Manchester United legend Ryan Giggs has assumed control of the club until the end of the season, but questions abound on the future of the club. What is the best way forward?
Employ an old hand
At 5/4, Louis van Gaal is leading the race to become Manchester United’s new gaffer. But at 62 years, van Gaal is merely a stop-gap and should be acknowledged as such. Asking Giggs or even Paul Scholes to learn their trade as assistant manager under van Gaal, much as Zinedine Zidane is learning off Carlo Ancelotti at Real Madrid, might create a more natural transition.
Clear the deadwood
If there is one criticism to be made of Sir Alex Ferguson, it is for leaving Manchester United with an immense rebuilding job, without creating a line of young, quality talent to be blooded into the squad to replace aging stars. Paul Pogba, for example, could have solved many of Manchester United’s current problems in midfield.
But new opportunities are plenty: Nemanja Vidiæ has already signed for Inter Milan on a pre-contract, while Patrice Evra too is likely to move. Rio Ferdinand too is in the twilight of his career, while Robin van Persie might have a season at the top left in him but no more.
The need now is to ruthlessly give the chop to the underperformers — Ashley Young, Nani, etc — and to reduce the dependence on those who might be getting on.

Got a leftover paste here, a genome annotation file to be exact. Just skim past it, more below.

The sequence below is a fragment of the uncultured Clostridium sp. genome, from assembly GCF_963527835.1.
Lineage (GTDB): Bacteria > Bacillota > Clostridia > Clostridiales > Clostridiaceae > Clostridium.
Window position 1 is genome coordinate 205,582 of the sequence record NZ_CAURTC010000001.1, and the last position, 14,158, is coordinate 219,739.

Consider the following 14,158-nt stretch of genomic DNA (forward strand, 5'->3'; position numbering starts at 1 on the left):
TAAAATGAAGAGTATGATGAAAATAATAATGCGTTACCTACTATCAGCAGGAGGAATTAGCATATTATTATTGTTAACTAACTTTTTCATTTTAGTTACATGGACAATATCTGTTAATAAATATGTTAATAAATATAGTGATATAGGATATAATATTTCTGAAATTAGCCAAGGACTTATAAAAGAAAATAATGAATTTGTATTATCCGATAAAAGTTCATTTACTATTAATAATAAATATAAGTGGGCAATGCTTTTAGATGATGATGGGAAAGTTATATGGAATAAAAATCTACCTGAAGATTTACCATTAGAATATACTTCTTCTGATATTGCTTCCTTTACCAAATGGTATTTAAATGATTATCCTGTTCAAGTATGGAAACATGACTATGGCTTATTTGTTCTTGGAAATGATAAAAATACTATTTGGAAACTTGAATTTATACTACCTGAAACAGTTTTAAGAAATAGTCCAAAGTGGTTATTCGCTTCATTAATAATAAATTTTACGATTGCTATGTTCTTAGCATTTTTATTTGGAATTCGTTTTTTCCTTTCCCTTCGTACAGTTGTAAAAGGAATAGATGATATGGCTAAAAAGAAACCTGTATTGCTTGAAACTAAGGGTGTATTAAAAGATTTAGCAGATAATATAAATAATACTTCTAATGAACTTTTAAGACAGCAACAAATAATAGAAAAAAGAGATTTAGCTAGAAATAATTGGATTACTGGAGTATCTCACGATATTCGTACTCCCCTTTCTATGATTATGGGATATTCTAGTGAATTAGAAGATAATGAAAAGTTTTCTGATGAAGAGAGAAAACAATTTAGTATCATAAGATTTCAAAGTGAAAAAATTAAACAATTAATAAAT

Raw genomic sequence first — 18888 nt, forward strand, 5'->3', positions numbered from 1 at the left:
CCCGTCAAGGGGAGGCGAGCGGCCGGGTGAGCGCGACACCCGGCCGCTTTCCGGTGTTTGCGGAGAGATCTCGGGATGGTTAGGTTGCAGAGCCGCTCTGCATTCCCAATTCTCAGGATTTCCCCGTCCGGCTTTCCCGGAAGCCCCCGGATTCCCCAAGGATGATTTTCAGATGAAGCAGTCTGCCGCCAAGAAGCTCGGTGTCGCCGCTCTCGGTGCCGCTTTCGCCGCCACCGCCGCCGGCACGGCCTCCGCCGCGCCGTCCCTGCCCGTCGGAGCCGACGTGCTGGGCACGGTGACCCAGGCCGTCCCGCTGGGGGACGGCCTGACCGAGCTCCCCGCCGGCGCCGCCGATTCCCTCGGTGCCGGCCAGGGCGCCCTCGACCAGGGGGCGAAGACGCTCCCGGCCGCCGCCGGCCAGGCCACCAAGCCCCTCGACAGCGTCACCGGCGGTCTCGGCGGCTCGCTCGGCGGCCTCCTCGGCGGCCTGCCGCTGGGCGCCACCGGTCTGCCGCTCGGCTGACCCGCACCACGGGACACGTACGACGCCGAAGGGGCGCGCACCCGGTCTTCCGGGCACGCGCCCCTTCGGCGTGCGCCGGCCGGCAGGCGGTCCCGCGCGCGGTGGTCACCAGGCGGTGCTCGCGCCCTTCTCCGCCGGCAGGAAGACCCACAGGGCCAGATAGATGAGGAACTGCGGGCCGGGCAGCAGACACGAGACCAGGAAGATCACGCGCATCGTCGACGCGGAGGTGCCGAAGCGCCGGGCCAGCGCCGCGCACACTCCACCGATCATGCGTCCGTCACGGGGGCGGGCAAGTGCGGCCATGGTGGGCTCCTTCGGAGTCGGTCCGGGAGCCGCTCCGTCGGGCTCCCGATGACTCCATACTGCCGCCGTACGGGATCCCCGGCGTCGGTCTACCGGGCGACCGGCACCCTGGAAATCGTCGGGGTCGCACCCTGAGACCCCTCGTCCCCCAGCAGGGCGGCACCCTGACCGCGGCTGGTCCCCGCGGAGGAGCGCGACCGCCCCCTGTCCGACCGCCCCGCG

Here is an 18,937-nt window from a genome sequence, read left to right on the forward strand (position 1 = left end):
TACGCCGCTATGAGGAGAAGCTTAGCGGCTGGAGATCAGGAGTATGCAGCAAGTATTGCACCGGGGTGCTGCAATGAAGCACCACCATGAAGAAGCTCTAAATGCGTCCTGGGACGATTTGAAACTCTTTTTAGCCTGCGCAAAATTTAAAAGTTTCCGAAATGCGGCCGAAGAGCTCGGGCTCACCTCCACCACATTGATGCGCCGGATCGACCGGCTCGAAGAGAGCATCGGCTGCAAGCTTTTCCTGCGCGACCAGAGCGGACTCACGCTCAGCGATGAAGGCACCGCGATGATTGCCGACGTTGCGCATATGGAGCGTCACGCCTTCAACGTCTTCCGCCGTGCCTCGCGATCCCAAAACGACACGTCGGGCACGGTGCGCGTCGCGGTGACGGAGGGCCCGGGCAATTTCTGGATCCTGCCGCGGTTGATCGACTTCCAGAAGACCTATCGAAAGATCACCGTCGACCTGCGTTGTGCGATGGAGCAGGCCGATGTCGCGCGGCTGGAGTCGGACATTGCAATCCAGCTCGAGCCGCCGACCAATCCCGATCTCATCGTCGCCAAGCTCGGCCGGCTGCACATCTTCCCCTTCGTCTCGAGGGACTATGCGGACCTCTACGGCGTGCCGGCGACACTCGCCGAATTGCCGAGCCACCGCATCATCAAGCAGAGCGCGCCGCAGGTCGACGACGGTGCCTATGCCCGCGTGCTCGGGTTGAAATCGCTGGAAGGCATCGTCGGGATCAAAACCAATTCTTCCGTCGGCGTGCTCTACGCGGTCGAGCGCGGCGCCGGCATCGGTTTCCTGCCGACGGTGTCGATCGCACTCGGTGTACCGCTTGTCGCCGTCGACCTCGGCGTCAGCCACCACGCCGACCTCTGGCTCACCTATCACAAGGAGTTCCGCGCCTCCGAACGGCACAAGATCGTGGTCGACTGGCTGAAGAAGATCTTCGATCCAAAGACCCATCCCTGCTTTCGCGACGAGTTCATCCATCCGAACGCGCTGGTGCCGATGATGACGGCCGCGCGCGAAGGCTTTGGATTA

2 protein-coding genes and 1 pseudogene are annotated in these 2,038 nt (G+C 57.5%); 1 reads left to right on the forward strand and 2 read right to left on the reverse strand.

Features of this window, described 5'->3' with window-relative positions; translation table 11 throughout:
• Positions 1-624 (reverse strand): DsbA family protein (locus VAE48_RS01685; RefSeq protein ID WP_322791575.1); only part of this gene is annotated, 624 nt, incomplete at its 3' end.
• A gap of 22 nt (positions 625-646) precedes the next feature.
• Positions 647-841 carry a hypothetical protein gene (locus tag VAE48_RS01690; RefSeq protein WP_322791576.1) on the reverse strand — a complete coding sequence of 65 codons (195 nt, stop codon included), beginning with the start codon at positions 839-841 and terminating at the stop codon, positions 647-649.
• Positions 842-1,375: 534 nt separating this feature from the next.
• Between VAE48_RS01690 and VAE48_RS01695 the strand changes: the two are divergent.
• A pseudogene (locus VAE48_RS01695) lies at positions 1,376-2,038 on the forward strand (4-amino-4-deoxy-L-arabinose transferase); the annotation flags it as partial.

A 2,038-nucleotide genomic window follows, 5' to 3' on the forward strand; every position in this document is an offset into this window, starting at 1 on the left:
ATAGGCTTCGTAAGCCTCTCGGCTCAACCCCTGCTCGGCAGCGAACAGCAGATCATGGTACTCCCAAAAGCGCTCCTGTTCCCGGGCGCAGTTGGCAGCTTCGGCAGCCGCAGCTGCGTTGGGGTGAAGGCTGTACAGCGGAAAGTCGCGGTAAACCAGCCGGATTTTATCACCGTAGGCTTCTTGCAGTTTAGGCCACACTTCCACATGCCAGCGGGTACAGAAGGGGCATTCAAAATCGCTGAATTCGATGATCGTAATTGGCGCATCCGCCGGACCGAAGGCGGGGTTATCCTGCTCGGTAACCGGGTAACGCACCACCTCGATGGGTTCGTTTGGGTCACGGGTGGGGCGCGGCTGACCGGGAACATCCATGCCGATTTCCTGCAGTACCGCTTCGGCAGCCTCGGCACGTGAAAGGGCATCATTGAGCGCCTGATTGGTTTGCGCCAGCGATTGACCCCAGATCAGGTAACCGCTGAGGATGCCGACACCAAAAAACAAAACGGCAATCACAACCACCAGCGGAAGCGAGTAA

Sort out internal club affairs
The transfer window of summer 2013 was a shambles, in part because of CEO Ed Woodward’s inexperience at handling transfers. Ensuring that the operational and commercial aspects of the club remain well-oiled needs to be priority, but for that, United will have to sort out the club’s internal structure.
Identify realistic targets
Much of the rebuilding job hinges on whether the right targets are identified and acquired, or if United set themselves up for failure. With a “big-name” manager likely to come in, attracting top targets should not be an issue for a brand as big as Manchester United.
But it is worth remembering that the United job is now a project, in need of painstaking rebuilding. Players who arrive might be project players too — talented and young, but still learning their trade. Patience is key.
Its only one year of fiasco. Keep calm, Ferguson’s legacy can still be reclaimed and restored. The club — any club, let alone a behemoth such as Manchester United — outlives adversity when viewed from the prism of long-term benefit. It’ll only turn into a farce if the same situation were to be repeated with the new man.